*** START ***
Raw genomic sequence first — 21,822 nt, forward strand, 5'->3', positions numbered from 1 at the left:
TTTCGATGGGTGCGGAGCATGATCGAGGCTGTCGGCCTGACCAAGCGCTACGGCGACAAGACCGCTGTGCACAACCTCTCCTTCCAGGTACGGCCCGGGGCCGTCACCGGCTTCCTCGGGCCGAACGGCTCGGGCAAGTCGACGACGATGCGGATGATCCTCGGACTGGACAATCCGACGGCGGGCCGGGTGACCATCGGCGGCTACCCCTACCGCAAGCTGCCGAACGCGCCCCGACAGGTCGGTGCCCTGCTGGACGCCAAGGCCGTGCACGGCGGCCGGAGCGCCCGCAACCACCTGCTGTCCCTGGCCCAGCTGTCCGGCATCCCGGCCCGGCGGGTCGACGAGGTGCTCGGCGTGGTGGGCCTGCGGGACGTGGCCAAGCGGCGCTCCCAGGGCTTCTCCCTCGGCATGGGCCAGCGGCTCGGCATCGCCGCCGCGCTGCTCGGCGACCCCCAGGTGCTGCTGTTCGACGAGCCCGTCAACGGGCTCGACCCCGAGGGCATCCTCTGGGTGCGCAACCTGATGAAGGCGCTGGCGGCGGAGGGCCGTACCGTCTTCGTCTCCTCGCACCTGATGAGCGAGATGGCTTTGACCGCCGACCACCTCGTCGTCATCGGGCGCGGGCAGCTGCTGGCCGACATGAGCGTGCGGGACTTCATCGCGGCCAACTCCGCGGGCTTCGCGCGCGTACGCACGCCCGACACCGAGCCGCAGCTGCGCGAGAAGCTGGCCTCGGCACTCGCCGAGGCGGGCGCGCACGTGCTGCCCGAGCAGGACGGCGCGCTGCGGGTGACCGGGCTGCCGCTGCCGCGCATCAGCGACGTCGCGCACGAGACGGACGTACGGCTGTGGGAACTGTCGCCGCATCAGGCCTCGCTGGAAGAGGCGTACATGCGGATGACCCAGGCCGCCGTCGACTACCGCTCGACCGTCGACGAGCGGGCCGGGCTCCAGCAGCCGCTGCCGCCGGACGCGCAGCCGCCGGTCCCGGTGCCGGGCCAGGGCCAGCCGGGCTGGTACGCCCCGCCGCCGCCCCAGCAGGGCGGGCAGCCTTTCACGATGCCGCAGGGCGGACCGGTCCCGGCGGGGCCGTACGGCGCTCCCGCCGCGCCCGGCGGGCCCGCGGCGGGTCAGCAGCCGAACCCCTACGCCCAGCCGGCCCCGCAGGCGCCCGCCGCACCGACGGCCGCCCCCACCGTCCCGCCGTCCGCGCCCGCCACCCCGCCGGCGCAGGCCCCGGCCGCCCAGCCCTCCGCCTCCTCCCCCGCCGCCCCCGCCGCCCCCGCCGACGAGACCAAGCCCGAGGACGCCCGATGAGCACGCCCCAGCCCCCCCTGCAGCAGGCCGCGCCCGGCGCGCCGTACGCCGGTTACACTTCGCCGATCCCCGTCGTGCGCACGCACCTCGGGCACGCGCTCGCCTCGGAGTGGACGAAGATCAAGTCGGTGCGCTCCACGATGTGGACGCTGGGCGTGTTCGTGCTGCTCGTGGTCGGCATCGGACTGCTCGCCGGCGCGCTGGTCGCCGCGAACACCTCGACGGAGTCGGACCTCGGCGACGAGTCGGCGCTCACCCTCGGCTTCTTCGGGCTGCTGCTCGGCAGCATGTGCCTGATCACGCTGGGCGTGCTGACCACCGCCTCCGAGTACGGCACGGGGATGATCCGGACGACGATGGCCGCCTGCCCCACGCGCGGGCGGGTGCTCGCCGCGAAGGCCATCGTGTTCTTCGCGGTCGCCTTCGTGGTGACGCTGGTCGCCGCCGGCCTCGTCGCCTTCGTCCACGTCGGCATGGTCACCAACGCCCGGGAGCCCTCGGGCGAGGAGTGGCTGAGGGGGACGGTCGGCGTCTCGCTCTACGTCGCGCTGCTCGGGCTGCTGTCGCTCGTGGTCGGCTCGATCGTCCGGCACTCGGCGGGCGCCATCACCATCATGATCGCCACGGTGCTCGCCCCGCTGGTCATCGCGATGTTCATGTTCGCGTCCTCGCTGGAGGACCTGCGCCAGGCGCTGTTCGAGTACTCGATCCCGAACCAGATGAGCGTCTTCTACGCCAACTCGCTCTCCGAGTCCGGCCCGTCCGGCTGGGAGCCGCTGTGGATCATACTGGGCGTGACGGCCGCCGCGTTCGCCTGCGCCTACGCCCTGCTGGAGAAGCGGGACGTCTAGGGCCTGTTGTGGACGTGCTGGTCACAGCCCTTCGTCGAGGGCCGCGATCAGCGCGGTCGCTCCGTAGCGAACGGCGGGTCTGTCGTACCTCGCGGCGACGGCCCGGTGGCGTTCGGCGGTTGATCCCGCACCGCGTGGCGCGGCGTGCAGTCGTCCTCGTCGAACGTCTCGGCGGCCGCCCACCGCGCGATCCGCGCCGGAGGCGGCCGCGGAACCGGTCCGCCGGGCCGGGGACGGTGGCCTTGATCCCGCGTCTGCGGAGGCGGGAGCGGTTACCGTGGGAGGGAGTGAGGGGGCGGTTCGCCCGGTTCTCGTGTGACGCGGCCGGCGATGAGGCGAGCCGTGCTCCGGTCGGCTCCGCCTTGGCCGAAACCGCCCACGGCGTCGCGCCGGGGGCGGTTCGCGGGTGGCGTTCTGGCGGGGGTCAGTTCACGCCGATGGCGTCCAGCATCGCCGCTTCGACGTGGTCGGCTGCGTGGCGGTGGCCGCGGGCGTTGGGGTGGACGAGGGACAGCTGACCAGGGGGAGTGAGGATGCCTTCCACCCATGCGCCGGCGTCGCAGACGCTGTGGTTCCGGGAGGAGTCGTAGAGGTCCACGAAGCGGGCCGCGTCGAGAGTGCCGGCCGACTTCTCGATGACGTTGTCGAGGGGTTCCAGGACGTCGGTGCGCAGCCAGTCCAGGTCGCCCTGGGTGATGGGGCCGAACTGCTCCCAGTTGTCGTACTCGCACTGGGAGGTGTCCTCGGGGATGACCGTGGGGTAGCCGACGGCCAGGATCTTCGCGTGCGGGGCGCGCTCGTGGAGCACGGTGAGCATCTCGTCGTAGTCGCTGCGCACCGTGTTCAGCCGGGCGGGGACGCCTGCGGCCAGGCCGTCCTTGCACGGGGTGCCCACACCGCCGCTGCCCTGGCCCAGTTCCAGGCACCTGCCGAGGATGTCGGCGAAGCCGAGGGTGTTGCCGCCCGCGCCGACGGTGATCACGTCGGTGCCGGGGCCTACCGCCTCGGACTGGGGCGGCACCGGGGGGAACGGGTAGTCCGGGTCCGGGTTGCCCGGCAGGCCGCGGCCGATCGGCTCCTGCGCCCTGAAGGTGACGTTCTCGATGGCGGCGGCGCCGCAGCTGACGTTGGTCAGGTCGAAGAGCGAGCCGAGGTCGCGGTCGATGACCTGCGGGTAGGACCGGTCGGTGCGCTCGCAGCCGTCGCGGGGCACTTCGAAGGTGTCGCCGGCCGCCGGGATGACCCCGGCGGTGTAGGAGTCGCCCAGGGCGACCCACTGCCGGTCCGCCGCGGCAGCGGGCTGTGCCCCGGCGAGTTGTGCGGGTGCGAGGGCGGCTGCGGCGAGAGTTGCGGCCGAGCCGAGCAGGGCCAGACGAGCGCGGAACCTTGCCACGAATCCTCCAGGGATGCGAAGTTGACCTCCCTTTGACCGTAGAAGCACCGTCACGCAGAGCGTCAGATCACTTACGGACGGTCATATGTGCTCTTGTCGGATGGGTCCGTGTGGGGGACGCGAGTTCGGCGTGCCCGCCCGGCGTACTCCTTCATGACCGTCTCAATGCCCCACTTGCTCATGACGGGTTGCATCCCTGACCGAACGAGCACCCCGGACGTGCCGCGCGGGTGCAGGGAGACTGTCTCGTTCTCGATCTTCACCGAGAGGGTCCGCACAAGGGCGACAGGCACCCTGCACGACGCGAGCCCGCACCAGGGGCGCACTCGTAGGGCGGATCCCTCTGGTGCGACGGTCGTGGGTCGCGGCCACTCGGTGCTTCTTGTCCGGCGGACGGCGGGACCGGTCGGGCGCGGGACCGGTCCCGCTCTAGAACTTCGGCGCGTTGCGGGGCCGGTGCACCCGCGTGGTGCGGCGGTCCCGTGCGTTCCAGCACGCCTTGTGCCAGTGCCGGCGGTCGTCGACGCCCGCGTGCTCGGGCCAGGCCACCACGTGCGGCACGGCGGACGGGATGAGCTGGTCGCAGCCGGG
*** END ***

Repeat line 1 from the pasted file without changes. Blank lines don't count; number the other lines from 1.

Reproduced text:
Raw genomic sequence first — 21,822 nt, forward strand, 5'->3', positions numbered from 1 at the left: